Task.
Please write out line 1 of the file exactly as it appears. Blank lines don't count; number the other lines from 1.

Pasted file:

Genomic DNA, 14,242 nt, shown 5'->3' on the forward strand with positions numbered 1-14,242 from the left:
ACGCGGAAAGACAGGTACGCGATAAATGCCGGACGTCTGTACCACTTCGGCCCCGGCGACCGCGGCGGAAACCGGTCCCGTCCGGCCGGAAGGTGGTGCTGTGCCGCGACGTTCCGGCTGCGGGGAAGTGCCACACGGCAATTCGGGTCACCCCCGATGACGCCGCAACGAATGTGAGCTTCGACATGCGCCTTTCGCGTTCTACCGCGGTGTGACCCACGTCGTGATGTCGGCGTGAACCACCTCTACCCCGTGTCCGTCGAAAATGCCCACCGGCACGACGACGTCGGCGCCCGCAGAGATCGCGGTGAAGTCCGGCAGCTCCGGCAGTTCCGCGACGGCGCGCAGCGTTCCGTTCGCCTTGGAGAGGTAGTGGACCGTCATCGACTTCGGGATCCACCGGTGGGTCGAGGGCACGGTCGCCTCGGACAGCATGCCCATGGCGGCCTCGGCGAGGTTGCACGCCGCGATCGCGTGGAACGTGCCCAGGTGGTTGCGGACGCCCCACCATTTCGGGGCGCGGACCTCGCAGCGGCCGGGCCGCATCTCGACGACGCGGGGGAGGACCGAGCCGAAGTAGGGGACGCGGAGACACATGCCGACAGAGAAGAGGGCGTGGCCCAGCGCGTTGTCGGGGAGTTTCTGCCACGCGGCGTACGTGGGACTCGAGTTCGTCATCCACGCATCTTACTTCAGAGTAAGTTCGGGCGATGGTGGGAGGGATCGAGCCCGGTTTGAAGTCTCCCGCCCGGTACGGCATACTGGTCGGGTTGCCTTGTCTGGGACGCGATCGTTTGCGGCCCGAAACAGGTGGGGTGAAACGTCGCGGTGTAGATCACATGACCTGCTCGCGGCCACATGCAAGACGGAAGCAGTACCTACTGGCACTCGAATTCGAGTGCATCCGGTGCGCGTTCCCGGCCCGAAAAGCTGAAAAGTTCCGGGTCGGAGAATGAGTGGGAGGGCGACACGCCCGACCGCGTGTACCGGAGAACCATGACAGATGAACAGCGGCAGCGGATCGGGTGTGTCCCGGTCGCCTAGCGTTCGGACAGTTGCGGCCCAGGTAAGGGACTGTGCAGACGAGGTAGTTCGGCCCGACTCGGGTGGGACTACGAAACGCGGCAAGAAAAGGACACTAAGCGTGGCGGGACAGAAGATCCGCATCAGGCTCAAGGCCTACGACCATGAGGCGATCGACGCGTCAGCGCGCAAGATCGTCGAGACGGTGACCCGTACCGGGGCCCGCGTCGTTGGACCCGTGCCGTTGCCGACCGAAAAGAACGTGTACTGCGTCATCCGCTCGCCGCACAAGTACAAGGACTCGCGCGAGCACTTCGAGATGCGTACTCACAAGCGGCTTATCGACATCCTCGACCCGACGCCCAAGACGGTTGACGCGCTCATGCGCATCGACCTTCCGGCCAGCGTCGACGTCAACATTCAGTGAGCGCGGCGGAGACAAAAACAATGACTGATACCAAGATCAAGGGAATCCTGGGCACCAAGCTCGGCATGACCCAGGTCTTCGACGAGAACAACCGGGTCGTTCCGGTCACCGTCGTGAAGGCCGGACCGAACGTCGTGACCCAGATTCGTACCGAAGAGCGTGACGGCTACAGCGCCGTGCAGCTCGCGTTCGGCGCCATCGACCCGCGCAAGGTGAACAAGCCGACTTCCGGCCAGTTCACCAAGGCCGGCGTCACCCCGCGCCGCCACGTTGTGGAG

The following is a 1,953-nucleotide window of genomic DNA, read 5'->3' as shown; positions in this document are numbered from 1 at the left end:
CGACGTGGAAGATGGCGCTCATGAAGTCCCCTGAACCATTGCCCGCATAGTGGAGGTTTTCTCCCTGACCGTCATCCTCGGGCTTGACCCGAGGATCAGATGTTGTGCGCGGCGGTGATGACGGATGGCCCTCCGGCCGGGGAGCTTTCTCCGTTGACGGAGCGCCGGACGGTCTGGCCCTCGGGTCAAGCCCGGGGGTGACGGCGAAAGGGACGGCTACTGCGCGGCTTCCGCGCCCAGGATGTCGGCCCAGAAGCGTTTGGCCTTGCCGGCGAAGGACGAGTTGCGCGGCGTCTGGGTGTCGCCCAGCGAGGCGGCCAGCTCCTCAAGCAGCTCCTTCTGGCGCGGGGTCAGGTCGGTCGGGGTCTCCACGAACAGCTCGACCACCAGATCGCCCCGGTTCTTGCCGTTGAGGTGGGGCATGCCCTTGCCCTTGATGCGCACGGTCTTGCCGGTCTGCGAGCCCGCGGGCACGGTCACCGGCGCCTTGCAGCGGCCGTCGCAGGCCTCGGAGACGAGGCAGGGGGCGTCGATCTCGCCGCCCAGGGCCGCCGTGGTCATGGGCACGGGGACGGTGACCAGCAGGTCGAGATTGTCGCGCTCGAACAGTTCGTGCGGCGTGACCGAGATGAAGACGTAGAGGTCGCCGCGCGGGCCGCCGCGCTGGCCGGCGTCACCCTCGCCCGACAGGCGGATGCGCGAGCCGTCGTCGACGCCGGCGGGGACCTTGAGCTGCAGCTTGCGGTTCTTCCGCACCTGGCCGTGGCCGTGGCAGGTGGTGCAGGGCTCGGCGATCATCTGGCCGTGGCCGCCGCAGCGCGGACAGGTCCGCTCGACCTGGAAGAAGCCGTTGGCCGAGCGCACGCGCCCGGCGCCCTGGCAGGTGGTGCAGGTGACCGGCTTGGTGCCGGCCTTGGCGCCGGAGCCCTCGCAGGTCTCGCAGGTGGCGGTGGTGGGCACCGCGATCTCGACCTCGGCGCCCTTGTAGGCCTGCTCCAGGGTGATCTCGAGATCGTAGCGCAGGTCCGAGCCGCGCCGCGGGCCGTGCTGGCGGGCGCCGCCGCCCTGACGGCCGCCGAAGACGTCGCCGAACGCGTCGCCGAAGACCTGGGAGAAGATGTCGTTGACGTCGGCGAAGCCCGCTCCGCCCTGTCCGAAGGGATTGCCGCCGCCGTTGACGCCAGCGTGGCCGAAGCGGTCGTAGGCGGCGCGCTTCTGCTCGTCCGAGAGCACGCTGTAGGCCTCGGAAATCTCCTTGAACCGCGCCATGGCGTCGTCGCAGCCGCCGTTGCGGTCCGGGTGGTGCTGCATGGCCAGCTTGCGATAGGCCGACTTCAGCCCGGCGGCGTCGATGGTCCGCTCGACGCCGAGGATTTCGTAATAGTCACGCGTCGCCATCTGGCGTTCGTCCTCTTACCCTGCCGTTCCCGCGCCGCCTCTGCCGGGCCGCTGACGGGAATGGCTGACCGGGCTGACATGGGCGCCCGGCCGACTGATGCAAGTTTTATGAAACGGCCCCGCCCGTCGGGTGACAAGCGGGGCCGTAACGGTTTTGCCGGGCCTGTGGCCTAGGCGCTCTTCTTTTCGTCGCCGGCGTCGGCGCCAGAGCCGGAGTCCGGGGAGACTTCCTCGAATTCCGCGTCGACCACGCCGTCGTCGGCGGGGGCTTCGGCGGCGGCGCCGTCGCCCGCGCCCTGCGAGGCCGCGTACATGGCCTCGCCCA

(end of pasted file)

Genomic DNA, 14,242 nt, shown 5'->3' on the forward strand with positions numbered 1-14,242 from the left: